- Austen MK I
name=Austen Mk I
World War Two
prod_design_date=1942 to 1944
serv_design_date= 1942 to 1945
part_length=198 mm (7.87 in)
feed=28 round detachable box
velocity=366 m/s (1,200.4 ft/s)
weight=3.98 kg empty
length=(stock closed/open): 552 mm / 732 mm
variants=Mark I, Mark II
number=Mk I : 19,914 Mk II : 200
The Mark I Austen (from "Australian Sten") was a 9 millimeter Australian
submachine gunderived from the British Sten gundeveloped during the Second World War. In total 19,914 Austens were produced during the war by Diecasters Ltd of Melbourneand W. T. Carmichael Ltd of Sydney.
Design and development
With the war in Europe demanding most of the available material for the British, Australia was not in a position to purchase weapons from the UK or USA and so they had to develop their own submachine guns.The British Sten submachine gun was taken as the basis for the Austen. The barrel, body (receiver) and trigger mechanism of the Mark II Sten were copied. The folding stock and bolt, with separate firing pin and telescopic cover over the return spring, were copied from the German
MP40. The folding stock also included a screwdriverand a cleaning rod which both unscrewed from the tubes of the stock. The weapon also featured twin pistol style grips(also copied from the MP40); the latter containing a small spare parts container inside. The weapon had a selective-fire feature permitting the shooter to fire single shots or fully automatic at 500 rounds per minute.
An interesting production feature of the Austen was that some parts were manufactured by the
diecasting process. These parts were the magazine housing, part of the mechanism for the stock and the forward half of the magazine. The magazine loader was also diecast. The two firms manufacturing the Austen were specialist diecasting companies.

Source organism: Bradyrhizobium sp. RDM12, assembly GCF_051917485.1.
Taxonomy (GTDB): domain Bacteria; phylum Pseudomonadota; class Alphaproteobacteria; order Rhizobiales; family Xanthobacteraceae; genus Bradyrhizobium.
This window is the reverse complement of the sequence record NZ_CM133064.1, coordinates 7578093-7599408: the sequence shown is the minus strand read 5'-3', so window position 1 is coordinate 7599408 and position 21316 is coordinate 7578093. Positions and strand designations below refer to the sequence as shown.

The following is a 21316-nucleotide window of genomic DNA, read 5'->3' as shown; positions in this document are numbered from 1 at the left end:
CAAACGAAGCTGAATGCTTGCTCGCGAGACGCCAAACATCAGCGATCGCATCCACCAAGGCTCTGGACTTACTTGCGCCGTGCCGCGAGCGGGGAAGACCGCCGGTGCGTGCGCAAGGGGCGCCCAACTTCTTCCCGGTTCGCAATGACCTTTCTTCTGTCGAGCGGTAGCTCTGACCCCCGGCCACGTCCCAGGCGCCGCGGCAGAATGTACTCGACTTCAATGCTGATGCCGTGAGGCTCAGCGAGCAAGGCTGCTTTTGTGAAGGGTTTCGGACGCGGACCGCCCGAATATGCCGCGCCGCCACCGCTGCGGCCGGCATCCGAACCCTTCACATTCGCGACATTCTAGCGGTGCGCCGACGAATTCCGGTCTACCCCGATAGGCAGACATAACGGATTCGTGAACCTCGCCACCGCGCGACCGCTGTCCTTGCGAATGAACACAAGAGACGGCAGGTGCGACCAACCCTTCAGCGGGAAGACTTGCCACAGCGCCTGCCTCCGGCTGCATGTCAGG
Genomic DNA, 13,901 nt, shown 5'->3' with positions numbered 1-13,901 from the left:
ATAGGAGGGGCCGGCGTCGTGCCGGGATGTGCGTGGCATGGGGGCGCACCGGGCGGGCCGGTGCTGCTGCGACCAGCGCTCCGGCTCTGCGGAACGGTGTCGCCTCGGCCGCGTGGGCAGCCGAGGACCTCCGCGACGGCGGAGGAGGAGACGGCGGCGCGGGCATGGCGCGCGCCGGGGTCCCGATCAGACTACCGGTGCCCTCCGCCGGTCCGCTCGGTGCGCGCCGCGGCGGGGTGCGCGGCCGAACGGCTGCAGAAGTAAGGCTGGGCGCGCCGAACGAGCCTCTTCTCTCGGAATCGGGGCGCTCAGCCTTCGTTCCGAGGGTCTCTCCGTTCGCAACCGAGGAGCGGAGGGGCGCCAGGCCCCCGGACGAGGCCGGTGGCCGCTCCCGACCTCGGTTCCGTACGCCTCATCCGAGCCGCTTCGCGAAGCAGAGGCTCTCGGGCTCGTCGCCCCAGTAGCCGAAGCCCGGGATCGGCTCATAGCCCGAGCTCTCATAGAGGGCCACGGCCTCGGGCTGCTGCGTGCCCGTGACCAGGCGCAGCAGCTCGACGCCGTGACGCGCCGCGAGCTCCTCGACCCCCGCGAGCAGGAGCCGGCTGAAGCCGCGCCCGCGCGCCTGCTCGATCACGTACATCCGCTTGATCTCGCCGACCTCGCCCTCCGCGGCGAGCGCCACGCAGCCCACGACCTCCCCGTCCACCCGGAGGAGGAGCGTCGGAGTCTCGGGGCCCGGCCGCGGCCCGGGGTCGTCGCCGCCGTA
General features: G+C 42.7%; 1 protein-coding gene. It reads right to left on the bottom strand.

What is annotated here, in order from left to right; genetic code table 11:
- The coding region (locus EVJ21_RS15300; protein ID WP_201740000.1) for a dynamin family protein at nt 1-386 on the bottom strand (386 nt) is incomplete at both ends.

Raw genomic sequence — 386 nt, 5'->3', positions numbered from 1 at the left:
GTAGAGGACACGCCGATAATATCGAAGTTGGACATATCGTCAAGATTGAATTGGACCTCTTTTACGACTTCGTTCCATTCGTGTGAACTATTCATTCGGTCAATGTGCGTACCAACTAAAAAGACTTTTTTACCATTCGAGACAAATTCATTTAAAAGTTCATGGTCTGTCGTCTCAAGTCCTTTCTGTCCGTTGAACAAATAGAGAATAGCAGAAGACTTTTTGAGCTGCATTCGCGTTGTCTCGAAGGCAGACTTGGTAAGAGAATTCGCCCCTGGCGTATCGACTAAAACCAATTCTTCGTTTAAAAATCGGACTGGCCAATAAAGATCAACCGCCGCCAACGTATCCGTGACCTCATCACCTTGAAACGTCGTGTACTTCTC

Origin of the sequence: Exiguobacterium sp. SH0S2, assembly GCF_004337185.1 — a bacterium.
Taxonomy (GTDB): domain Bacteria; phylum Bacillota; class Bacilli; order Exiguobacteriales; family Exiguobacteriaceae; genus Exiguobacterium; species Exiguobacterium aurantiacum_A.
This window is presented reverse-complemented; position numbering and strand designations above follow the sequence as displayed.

There was a suppressed version made for use by "Z" special forces.
An improved version, the Mark II Austen, which an accompanying
daggertype bayonetwhich was designed to fit over the muzzle compensator was designed and produced in limited numbers. Only 200 examples of this model were produced. Further use of diecasting was used in the Mk II.
The Austen always played second fiddle to the
Owen gun. This could have been due to the Owens better suitability for jungle warfare. The side mounted magazine and bolt being exposed to dirt by the cocking slot in the right hand side of the body were both hindrances in the jungle.
The Austen was made obsolete soon after the war and was not used again.
* Small Arms Identification: 9mm Austen MkI and 9mm Owen MkI Sub-Machine Guns - Parts Identification and Lists, S.M.G.Series Notes, Exploded Parts Drawings, Descriptions, Accessories and Fittings (Paperback) by Ian D Skennerton (Dec 1994) ISBN-10: 0949749249 ISBN-13: 978-0949749246
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